Headlines and Titles of Works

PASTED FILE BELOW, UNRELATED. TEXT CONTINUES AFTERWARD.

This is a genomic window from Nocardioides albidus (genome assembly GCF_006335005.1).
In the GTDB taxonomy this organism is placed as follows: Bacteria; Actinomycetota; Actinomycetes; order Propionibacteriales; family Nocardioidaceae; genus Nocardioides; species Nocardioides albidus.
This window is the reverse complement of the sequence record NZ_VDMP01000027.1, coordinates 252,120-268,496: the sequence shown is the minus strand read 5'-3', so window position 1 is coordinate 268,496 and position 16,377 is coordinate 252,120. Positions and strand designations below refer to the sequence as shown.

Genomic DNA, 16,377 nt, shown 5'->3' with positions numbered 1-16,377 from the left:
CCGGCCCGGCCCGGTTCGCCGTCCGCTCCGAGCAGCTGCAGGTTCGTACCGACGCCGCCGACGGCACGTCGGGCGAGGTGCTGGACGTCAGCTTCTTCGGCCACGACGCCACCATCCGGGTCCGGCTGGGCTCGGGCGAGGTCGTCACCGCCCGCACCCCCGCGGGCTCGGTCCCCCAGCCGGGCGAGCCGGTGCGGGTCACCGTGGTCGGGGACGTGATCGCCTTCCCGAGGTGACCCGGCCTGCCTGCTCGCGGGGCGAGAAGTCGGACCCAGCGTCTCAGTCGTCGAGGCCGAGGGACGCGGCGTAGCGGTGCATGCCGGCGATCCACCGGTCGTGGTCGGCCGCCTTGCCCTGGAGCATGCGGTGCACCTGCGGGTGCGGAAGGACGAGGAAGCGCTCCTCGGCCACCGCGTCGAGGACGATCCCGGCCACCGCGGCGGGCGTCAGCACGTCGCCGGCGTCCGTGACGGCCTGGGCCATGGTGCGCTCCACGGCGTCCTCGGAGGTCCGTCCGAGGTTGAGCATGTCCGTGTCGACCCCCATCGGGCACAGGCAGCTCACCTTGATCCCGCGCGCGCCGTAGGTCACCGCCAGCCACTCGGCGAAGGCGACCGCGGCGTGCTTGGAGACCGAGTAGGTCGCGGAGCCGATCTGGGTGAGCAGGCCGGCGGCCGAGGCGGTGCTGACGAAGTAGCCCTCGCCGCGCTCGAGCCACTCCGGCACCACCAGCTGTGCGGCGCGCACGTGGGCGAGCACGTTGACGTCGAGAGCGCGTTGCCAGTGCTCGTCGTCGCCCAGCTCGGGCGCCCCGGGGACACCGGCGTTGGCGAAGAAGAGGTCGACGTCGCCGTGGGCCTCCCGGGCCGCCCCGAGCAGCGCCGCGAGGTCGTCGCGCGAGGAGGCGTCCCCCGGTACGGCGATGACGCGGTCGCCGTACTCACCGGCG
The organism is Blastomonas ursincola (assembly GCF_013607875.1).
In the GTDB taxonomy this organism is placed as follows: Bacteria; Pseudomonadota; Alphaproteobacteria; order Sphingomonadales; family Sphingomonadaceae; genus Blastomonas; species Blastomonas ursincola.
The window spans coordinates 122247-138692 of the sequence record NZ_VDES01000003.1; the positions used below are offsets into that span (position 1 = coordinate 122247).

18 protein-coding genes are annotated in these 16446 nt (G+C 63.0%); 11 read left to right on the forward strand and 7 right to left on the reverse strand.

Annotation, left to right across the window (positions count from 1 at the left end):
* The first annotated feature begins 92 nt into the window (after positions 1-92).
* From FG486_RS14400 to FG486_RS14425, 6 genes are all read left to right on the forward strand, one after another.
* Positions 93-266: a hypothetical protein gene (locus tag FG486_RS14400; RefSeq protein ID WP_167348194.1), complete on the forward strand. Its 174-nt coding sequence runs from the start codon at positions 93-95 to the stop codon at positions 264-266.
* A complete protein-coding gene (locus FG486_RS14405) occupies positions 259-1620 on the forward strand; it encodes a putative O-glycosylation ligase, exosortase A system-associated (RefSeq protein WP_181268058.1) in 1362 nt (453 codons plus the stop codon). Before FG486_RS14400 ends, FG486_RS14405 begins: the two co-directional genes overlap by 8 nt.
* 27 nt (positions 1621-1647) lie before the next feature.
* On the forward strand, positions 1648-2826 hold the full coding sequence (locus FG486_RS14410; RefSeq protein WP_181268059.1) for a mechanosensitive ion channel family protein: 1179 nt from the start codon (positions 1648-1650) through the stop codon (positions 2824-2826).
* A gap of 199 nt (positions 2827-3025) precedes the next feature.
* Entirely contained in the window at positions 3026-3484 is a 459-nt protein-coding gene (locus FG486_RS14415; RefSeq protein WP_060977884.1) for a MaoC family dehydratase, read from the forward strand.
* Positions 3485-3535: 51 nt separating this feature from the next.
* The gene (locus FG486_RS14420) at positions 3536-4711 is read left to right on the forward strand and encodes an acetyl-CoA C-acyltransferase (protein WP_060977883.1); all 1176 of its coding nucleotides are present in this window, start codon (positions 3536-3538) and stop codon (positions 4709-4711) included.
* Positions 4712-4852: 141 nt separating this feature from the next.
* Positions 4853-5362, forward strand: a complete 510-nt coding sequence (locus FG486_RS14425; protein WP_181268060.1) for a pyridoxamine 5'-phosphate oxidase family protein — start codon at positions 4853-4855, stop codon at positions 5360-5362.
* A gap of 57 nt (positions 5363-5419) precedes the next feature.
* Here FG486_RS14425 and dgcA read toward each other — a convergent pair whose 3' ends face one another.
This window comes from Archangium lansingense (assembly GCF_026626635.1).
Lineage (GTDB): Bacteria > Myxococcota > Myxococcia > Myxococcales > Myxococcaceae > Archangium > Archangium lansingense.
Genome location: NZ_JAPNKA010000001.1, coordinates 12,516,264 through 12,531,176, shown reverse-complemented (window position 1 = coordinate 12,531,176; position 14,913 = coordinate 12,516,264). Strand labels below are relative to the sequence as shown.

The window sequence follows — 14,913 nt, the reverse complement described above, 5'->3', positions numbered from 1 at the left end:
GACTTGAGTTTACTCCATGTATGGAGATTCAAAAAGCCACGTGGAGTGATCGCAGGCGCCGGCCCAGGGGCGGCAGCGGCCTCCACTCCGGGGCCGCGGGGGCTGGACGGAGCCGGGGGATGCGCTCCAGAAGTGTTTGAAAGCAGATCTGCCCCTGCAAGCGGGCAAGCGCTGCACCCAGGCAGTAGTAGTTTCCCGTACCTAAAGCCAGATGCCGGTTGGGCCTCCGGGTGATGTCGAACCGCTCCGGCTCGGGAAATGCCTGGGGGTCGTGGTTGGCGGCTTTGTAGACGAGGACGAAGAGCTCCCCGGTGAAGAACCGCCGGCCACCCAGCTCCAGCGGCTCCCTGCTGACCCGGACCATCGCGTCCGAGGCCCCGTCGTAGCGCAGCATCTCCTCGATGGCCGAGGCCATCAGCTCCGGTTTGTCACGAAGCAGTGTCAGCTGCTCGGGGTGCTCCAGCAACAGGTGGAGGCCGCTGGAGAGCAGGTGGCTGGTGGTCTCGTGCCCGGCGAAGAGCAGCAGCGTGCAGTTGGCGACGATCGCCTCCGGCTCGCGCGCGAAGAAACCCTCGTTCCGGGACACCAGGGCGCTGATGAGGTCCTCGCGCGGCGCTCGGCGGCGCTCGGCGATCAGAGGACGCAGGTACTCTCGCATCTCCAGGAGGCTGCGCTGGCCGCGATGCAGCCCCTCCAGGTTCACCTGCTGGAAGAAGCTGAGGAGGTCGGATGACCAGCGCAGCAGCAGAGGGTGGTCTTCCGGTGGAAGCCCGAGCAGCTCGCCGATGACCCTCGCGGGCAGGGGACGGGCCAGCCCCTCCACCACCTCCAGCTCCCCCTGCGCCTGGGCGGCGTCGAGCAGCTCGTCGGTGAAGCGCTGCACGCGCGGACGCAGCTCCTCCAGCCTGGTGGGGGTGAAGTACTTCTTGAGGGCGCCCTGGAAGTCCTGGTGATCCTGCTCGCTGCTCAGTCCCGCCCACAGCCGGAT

A. Chicago lowercases all prepositions in titles, including words that aren’t always prepositions. For example, we’d write The World according to Garp. Most so-called participial prepositions (verb forms that can also function as prepositions)—according (to), assuming, barring, concerning, considering, during, notwithstanding, owing (to), provided, regarding, respecting, and speaking (of), among others—rarely appear in titles of works. And the ones that occur most often (like “according to,” “considering,” and “during”) normally function as prepositions, which makes the job of an editor following Chicago style a little easier. (A title like “Teachers According More Time to Students,” in which “According” functions as a verb and is therefore capitalized, would be hard to find.) Note that other styles capitalize prepositions based on length alone. AP and APA, for example, capitalize words of more than three letters, including prepositions; Chicago and MLA lowercase all prepositions regardless of length.